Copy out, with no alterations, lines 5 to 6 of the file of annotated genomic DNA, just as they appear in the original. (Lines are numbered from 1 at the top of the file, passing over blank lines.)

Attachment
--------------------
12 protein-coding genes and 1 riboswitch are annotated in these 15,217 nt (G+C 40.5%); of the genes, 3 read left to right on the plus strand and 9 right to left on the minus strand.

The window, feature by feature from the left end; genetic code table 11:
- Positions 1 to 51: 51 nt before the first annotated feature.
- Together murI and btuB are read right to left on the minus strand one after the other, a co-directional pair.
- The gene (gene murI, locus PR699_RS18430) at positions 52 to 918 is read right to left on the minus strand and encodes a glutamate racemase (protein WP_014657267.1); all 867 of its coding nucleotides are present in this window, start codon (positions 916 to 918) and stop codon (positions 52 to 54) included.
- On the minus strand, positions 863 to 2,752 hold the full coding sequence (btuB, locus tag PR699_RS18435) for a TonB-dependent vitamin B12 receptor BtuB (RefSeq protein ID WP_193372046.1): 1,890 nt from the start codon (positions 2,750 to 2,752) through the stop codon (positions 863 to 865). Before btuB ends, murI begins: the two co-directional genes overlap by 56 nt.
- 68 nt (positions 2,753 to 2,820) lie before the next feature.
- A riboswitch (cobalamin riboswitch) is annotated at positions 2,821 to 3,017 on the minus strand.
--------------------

- The gene (gene murI, locus PR699_RS18430) at positions 52 to 918 is read right to left on the minus strand and encodes a glutamate racemase (protein WP_014657267.1); all 867 of its coding nucleotides are present in this window, start codon (positions 916 to 918) and stop codon (positions 52 to 54) included.
- On the minus strand, positions 863 to 2,752 hold the full coding sequence (btuB, locus tag PR699_RS18435) for a TonB-dependent vitamin B12 receptor BtuB (RefSeq protein ID WP_193372046.1): 1,890 nt from the start codon (positions 2,750 to 2,752) through the stop codon (positions 863 to 865). Before btuB ends, murI begins: the two co-directional genes overlap by 56 nt.